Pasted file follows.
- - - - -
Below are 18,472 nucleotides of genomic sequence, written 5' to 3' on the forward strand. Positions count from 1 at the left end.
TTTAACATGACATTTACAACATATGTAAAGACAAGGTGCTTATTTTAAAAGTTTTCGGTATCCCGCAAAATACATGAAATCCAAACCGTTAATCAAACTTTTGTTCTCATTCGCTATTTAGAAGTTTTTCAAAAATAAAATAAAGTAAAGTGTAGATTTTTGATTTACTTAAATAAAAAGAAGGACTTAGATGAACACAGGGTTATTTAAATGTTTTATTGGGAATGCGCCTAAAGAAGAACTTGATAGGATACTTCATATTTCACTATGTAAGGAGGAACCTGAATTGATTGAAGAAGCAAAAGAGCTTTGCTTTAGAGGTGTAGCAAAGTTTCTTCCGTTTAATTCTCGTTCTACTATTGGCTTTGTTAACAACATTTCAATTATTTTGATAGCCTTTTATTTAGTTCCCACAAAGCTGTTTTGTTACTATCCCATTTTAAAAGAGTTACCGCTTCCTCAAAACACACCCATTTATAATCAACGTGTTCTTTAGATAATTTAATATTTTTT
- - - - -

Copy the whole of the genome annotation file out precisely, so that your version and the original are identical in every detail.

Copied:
Below are 18,472 nucleotides of genomic sequence, written 5' to 3' on the forward strand. Positions count from 1 at the left end.
TTTAACATGACATTTACAACATATGTAAAGACAAGGTGCTTATTTTAAAAGTTTTCGGTATCCCGCAAAATACATGAAATCCAAACCGTTAATCAAACTTTTGTTCTCATTCGCTATTTAGAAGTTTTTCAAAAATAAAATAAAGTAAAGTGTAGATTTTTGATTTACTTAAATAAAAAGAAGGACTTAGATGAACACAGGGTTATTTAAATGTTTTATTGGGAATGCGCCTAAAGAAGAACTTGATAGGATACTTCATATTTCACTATGTAAGGAGGAACCTGAATTGATTGAAGAAGCAAAAGAGCTTTGCTTTAGAGGTGTAGCAAAGTTTCTTCCGTTTAATTCTCGTTCTACTATTGGCTTTGTTAACAACATTTCAATTATTTTGATAGCCTTTTATTTAGTTCCCACAAAGCTGTTTTGTTACTATCCCATTTTAAAAGAGTTACCGCTTCCTCAAAACACACCCATTTATAATCAACGTGTTCTTTAGATAATTTAATATTTTTT